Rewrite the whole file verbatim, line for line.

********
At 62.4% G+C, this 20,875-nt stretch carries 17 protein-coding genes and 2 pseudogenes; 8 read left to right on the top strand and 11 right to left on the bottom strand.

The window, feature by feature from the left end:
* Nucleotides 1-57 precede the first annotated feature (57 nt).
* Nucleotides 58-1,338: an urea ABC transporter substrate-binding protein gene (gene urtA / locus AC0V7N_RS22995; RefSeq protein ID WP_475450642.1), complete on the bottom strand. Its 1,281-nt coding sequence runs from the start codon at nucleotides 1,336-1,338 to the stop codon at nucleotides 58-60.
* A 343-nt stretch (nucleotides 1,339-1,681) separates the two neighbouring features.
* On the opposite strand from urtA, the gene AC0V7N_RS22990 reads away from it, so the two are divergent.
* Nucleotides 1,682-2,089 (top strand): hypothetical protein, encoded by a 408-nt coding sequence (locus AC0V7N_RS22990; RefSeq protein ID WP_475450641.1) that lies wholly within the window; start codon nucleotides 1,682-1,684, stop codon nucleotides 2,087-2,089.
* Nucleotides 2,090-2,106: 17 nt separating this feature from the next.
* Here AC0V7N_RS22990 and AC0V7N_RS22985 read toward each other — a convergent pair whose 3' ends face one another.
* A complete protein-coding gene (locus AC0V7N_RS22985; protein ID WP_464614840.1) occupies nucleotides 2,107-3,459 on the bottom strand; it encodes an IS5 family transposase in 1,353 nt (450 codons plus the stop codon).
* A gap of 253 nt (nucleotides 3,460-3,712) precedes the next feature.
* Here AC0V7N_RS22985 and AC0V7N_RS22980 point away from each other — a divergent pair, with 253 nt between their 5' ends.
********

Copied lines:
At 62.4% G+C, this 20,875-nt stretch carries 17 protein-coding genes and 2 pseudogenes; 8 read left to right on the top strand and 11 right to left on the bottom strand.

The window, feature by feature from the left end:
* Nucleotides 1-57 precede the first annotated feature (57 nt).
* Nucleotides 58-1,338: an urea ABC transporter substrate-binding protein gene (gene urtA / locus AC0V7N_RS22995; RefSeq protein ID WP_475450642.1), complete on the bottom strand. Its 1,281-nt coding sequence runs from the start codon at nucleotides 1,336-1,338 to the stop codon at nucleotides 58-60.
* A 343-nt stretch (nucleotides 1,339-1,681) separates the two neighbouring features.
* On the opposite strand from urtA, the gene AC0V7N_RS22990 reads away from it, so the two are divergent.
* Nucleotides 1,682-2,089 (top strand): hypothetical protein, encoded by a 408-nt coding sequence (locus AC0V7N_RS22990; RefSeq protein ID WP_475450641.1) that lies wholly within the window; start codon nucleotides 1,682-1,684, stop codon nucleotides 2,087-2,089.
* Nucleotides 2,090-2,106: 17 nt separating this feature from the next.
* Here AC0V7N_RS22990 and AC0V7N_RS22985 read toward each other — a convergent pair whose 3' ends face one another.
* A complete protein-coding gene (locus AC0V7N_RS22985; protein ID WP_464614840.1) occupies nucleotides 2,107-3,459 on the bottom strand; it encodes an IS5 family transposase in 1,353 nt (450 codons plus the stop codon).
* A gap of 253 nt (nucleotides 3,460-3,712) precedes the next feature.
* Here AC0V7N_RS22985 and AC0V7N_RS22980 point away from each other — a divergent pair, with 253 nt between their 5' ends.